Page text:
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Bill C-91 An Act Respecting Indigenous Languages: More Hollow Reconciliation

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There is no doubt that pre- and post-confederation governments in what is now known as Canada have developed policies, enacted laws and regulations, and engaged in practices that have had as their primary objectives: (1) to acquire First Nation lands and resources and (2) to reduce financial obligations acquired through treaties and other agreements with First Nations. Their primary methods have been to eliminate and/or assimilate “Indians”. Elimination took the forms of small pox blankets, scalping bounties, murders, starvation rations, and forced sterilizations. Attempts at forced assimilation took place in the form residential schools, forced adoptions (60’s scoop), and the Indian Act which outlawed certain cultural practices and created a legislative extinction date for First Nations. The impact of these laws, policies and practices have been nothing short of genocidal. The specific impact to First Nations languages have been devastating. The majority of the 70 different First Nat…

Cannabis legalization ignores First Nations

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*This article was originally published in The Lawyer's Daily on Jan.30, 2019.

For decades, federal and provincial governments, through their local, regional and national police agencies and court systems, have arrested, charged and imprisoned thousands of First Nations people for engaging in the cannabis trade. Many had hoped that Prime Minister Justin Trudeau’s stated commitment to renewing the relationship with Indigenous peoples and his desire to legalize cannabis would help address many issues, one of which being the crisis-level over-incarceration of Indigenous peoples.

Despite legalization of cannabis in 2018, Trudeau’s Liberal government has not yet seen fit to provide relief for Indigenous peoples languishing in prisons for cannabis-related offences. This is disappointing on two fronts: the first being that Trudeau has not kept his promises to Indigenous peoples; and second, that the first ever female Indigenous Justice minister didn’t take steps to get Indigenous peoples…

What You Need to Know About Sharon McIvor's Major UN Victory on Indian Status

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(Picture of Sharon McIvor and I at the United Nations in Geneva)
Sharon McIvor has won yet another landmark legal victory for First Nations women – this time at the United Nations Human Rights Committee (UNHRC). On January 14, 2019, the UNHRC released their decision which found that Canada still discriminates against "Indian" women and their descendants in the registration provisions of the Indian Act. Despite the fact that Sharon had already proven her discrimination case at trial and on appeal here in Canada, the federal government refused to eliminate all the remaining sex discrimination from the Act. This meant that Sharon and her descendants still have lesser or no Indian status as compared to her brother and his descendants – simply based on sex. Sharon was therefore forced to bring a human rights claim to the UNHRC under the Optional Protocol to the International Covenant on Civil and Political Rights (ICCPR). The UNHRC found Canada had violate…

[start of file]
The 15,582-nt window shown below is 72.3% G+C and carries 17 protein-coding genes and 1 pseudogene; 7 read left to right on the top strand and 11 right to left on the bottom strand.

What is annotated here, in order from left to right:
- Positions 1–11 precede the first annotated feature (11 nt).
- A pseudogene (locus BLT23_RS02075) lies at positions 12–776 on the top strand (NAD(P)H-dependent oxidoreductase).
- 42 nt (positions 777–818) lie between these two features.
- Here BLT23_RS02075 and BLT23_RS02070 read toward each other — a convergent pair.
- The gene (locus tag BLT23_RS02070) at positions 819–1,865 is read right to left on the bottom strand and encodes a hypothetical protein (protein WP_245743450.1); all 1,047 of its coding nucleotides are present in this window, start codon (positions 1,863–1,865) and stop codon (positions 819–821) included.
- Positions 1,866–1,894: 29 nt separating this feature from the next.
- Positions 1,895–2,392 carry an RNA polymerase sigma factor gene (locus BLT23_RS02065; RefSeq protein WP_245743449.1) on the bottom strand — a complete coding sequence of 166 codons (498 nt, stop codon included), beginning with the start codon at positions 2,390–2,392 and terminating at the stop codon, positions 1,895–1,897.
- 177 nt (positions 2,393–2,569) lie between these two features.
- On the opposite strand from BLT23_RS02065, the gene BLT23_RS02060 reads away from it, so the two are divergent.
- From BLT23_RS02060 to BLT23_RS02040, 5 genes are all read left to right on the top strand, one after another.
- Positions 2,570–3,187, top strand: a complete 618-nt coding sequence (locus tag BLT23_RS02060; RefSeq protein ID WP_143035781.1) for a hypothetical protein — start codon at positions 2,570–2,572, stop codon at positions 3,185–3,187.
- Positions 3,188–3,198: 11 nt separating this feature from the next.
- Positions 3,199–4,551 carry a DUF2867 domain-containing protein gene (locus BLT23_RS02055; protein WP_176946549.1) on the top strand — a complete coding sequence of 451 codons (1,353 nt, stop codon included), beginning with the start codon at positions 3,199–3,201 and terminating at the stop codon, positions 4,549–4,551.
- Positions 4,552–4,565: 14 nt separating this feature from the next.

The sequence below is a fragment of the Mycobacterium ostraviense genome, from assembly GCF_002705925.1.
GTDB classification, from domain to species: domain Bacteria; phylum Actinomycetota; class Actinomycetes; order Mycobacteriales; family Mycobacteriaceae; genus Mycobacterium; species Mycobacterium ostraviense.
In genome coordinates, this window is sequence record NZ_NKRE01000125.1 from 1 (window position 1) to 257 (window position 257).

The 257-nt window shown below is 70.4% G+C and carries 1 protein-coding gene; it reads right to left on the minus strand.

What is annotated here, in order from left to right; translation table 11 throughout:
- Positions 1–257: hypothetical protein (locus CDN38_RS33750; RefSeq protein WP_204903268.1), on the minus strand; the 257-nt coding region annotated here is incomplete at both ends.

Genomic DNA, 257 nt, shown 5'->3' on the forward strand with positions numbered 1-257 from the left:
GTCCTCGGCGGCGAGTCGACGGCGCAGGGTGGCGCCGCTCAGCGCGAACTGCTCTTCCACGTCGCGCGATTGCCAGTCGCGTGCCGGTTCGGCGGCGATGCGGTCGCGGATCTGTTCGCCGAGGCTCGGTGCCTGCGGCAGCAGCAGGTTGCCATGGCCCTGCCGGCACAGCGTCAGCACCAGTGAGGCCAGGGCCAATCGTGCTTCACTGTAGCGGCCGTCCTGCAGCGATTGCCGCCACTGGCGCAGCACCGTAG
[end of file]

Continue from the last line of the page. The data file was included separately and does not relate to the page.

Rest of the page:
True Test of Reconciliation: Respect the Indigenous Right to Say No

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(Image from Unistoten Camp)

*This article was originally published in Canadian Dimension Magazine on May 15, 2018.

Conflict is coming. There is no getting around that fact. Anyone who believes that reconciliation will be about blanket exercises, cultural awareness training, visiting a native exhibit at a museum or hanging native artwork in public office buildings doesn’t understand how we got here. Reconciliation between Canada and Indigenous peoples has never been about multiculturalism, diversity or inclusion. Reconciliation is not an affirmative-action program, nor is it about adding token Indigenous peoples to committees, advisory groups or board rooms. We cannot tokenize our way out of this mess that Canada created. Real reconciliation requires truth be exposed, justice be done to make amends and then Canada’s discriminatory laws, policies, practices and societal norms be reconciled with Indigenous rights, title, treaties, laws and jurisdiction. T…